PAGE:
FROM RUSSIA WITH LOVE: Finding Russia’s Musical Heart
Students from the Girls English School in Surgurt, Siberia, after presenting Tim Easton with the gift of a fish.
If you asked any Russian where the heart of their country was, they would most likely tell you it was the region they were from, just as I would say that Ohio is the heartland of the US. But from my experience so far, I’d say that the musical heartland of Russia, at least, is in Yekaterinburg, near the Ural Mountains.
Yekaterinburg is not quite in the physical center of this vast nation, but having traveled as much as I have, it is obvious to me when I land in an organic, creative town that has gumption and soul. Yekaterinburg is actually a good-sized city, with over 1.5 million people and universities too — and we all know that youth plus education leads to more art and creativity. The best musicians here may eventually move to the media industry hubs of St. Petersburg or Moscow, but it is well known in Russia that there is a vibrant musical incubation scene in the valleys below the Ural Mountains.
Thanks to the American Consulate in Yekaterinburg, I was introduced to a local band called The Traveling Orchestra (the fifth Russian band I have played with) who learned my songs plus some roots classics. Together, we sold out the Ever Jazz Club, with dancing and encores and the obligatory selfie line. It was a very exciting night for me to have so many people dancing at one of my shows.
Earlier that day, I performed a short acoustic set and Q&A session on songwriting and creativity to about 40 people in a space called New Bar. I had a translator for that event and we shared a lot of laughs with the audience in regard to the everyday habits of the habitually creative. The following day, proudly wearing my “Woody for President” button, I performed another acoustic set to a group of journalists, teachers, consulate alumni, and future world shakers. We had all gathered at American Consul General Amy Storrow’s residence for some chili, barbecue, and a house concert. I also had the opportunity to meet a few different festival promoters at this event, so I hope this journey will lead to a return visit.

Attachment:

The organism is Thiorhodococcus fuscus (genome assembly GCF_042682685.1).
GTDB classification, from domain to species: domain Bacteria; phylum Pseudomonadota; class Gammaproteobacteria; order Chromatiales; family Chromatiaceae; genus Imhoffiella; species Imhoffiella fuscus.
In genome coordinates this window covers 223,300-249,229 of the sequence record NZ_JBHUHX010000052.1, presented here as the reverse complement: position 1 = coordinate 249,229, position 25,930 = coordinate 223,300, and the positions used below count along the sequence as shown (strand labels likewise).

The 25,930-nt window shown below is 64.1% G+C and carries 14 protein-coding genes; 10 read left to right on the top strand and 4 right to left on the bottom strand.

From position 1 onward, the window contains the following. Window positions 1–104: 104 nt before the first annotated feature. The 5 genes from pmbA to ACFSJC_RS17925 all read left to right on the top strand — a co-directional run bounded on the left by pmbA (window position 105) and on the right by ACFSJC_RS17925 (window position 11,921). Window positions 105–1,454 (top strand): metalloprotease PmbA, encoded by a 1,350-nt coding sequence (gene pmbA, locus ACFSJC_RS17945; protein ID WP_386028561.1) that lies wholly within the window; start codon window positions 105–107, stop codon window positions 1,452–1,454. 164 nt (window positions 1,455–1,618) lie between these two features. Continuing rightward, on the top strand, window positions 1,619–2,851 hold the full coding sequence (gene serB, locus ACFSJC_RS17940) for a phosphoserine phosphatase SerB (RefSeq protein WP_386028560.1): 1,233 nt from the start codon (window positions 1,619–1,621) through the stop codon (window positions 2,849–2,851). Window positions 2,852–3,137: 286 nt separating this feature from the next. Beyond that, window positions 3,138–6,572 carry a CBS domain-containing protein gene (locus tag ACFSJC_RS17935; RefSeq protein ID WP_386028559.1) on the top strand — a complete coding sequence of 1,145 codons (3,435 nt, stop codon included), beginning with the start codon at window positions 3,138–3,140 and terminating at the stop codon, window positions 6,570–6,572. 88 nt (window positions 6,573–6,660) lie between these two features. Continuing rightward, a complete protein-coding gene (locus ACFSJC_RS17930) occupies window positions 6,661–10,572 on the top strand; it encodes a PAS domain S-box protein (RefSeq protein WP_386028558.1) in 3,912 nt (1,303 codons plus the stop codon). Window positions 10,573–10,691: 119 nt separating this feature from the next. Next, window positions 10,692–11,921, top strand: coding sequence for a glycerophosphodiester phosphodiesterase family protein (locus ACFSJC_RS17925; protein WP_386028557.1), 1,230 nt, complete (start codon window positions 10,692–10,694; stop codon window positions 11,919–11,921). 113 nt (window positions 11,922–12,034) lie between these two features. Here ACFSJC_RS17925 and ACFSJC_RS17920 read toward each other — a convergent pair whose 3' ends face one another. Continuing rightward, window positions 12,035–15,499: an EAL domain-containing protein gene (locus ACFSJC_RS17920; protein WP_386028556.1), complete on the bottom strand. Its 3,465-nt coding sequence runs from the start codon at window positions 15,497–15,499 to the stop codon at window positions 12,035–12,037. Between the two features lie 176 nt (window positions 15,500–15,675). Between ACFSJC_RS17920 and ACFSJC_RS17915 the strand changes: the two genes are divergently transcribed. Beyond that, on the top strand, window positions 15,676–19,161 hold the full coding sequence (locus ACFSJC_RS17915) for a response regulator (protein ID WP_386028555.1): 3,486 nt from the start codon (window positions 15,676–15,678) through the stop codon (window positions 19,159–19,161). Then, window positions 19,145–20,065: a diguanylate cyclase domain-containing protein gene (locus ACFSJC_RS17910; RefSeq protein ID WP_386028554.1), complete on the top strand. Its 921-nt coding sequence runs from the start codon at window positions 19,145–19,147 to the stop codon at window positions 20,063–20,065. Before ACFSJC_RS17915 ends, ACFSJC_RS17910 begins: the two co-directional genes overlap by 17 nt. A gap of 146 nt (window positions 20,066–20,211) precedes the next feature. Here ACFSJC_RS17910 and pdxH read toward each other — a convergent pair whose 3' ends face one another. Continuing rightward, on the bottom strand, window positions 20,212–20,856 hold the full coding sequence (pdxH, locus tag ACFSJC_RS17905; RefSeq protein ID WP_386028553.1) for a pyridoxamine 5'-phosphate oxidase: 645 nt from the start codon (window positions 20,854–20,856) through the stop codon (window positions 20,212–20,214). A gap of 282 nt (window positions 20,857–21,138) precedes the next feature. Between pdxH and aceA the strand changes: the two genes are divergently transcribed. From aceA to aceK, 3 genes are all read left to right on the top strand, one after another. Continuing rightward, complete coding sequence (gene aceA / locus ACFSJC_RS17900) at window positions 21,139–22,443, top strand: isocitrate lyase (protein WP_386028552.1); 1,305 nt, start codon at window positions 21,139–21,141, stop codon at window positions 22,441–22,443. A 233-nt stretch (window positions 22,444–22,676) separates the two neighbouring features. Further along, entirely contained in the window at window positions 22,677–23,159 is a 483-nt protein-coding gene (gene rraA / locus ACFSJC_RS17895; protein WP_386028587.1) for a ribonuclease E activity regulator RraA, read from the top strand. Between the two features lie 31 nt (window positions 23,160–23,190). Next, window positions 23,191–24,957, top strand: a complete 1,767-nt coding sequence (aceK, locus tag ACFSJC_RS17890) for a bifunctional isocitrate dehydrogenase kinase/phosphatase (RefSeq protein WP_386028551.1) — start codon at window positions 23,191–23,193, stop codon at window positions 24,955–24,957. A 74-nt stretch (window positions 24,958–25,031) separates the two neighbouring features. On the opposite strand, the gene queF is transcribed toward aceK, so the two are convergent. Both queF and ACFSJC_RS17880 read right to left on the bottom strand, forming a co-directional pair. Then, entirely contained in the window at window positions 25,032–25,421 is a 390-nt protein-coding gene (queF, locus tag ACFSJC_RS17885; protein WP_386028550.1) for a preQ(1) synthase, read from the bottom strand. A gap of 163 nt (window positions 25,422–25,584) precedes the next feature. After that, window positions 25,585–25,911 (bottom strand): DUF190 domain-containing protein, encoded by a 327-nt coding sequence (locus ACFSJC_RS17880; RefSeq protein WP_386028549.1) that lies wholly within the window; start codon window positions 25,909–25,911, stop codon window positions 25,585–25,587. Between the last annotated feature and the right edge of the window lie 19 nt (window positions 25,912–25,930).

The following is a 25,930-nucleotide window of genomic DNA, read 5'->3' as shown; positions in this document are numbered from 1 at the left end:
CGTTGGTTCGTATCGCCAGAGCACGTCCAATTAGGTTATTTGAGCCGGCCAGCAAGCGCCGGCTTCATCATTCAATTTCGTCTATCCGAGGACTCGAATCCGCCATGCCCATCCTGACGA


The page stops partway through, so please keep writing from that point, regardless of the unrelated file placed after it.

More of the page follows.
After all these events, when I should have been resting up, I took a walk down to the Cannonball Brasserie, where a jam session was taking place. It was led by the great guitar player Vladimir Demyanov, who is a consummate bluesman. He has a real passion for his music that comes through in his playing. All of the players that night simply nailed it and they did so with joy and style. Aside from a few noticeable Russian accents in the vocals, there is not much difference between the sounds these cats were making and most any band in Memphis or Chicago.
One way that roots musicians can tell for sure how deep the blues run is by listening to how the drummer plays the shuffle beat. I am here to report that it was solid, and there was even some switching from the Memphis to the Texas style in different songs, which is something only aficionados know about.
American Music Is in Good Hands
Aside from all the great jazz and blues I’ve witnessed while here in Russia, I would be remiss if I didn’t mention the impressive young band I met in the town of Obninsk, two hours south of Moscow. These students of Americana, bluegrass, and country music were truly amazing. They go by the name Cheerful Diligence and I swear on the grave of Bill Monroe they even possessed some of the attitude that comes with being so fluent on your instrument. It was not a case of “Oh, look at these young Russians trying to play bluegrass.” They were proficient, could improvise well, and they knew it.